Q. Name the first African-American female astronaut; she went into space in 1992 on the Endeavor. (A: Dr. Mae Jemison)
Q. In the year 2001, who became the first African-American U.S. Secretary of State? (A: Colin L. Powell, who was also the first black chairman of the Joint Chiefs of Staff)
Q. What state was involved in the Loving case? (A: Loving vs. Virginia, a landmark civil rights case which invalidated laws prohibiting interracial marriage)
Q. What was Brown vs. The Board of Education? (A: A case that ended legal segregation in public schools)
Last year, as Daniels took photos of the event, he noticed the audience was not as engaged in the questions as they might have been. “By fusing technology with the quiz, everyone in the ballroom became engaged in active learning,” said Daniels. He is Associate Director, Campus Recreation, and was just named at-large director for the National Intramural Recreational Sports Association’s (NIRSA) national board.
OIT’s Gonzales, 23, a math major in the College of Science, serves as fundraising coordinator for Voices, which stands for “Volunteer Organization Involving Community Education and Service.” The on-campus group helps with such groups as the San Antonio Food Bank, Haven for Hope, Girls’ and Boys’ Clubs and SAMM Ministries. “We thought it would be fun to put together a team,” explained Gonzales, who works for the OITConnect call center. “It was a good competition. I thought it was great even though we were eliminated.”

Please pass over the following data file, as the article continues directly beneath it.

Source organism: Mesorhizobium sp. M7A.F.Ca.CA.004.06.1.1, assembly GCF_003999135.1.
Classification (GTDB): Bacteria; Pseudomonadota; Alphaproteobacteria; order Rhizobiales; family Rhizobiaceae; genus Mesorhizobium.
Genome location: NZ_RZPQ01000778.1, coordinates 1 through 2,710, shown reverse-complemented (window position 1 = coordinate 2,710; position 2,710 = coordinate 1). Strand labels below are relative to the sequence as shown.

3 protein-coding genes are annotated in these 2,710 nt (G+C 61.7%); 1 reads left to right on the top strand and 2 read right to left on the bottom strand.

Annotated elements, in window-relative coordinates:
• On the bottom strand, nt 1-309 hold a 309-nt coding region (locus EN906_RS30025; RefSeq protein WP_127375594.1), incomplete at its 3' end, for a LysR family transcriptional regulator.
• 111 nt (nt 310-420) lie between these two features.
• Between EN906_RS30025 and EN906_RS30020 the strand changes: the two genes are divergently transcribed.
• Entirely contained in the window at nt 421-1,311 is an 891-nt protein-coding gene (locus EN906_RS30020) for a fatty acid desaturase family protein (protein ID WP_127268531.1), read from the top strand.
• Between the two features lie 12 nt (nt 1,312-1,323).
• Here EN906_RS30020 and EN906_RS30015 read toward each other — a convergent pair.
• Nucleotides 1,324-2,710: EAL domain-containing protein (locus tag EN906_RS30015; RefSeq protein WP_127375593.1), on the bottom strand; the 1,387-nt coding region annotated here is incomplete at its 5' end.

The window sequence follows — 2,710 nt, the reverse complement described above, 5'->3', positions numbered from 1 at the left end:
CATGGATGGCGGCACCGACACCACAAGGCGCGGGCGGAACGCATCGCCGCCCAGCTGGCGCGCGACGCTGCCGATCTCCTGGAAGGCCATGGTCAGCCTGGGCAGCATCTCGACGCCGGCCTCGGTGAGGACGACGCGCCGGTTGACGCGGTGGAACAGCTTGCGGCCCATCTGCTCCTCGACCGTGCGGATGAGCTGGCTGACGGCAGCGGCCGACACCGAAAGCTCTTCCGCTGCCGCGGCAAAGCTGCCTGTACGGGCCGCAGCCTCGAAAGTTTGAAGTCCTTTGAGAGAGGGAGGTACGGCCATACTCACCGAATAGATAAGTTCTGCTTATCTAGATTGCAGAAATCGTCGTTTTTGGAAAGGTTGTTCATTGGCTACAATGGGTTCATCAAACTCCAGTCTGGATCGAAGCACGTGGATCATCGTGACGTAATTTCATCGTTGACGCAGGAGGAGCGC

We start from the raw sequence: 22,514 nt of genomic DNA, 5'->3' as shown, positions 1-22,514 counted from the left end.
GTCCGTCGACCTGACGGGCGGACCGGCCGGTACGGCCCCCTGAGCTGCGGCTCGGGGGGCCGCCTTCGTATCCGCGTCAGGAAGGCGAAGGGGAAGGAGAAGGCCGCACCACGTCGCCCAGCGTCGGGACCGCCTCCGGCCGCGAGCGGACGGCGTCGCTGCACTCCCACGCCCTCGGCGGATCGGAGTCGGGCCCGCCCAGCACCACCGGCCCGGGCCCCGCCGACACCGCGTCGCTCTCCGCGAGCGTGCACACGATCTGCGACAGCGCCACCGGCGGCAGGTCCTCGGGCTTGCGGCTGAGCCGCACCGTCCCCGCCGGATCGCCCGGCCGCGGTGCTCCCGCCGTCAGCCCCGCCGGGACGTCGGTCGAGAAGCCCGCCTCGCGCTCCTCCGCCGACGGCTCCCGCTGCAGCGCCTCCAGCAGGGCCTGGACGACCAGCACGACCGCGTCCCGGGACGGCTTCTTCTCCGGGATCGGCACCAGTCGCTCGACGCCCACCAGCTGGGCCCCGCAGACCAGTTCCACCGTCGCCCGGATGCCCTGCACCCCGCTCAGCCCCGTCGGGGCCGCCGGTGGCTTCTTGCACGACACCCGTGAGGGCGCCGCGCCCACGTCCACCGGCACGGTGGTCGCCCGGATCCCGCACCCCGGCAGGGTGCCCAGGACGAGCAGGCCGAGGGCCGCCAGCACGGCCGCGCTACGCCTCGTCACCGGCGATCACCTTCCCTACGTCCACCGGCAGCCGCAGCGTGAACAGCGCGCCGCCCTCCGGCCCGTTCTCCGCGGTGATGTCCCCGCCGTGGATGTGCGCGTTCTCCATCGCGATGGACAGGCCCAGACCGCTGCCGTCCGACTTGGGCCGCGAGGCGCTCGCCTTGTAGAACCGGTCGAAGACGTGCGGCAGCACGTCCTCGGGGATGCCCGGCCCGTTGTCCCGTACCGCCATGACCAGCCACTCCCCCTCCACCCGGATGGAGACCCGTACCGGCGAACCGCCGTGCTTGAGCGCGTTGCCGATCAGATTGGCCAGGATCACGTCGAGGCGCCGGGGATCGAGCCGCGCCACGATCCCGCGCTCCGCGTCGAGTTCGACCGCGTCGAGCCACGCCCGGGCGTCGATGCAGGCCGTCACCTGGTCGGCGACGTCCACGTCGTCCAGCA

It was clear, he said, that the sponsors “really wanted participants to have a good time.”
“It was really relaxed and really fun, in the spirit of Black History Month,” he said. “It was definitely a great experience, with a real element of competition. I hope that my organization is able to participate again in the future.”
Event chair this year was Mallory Banks, Student Development Specialist I in the Department of Bicultural-Bilingual Studies in the College of Education and Human Development at UTSA. She also serves as the Black Faculty and Staff Association secretary.
At the Knowledge Bowl: Douglas Washington, Academic Advisor; Dr. Vanessa Kenon, Assistant Vice Provost, Information Technology and Larry Williams, Vice Provost and Dean.
Besides The Office of Information Technology, other sponsors this year included:
· Sonja Lanehart, professor and Brackenridge Endowed Chair of Literature and the Humanities, African American Studies;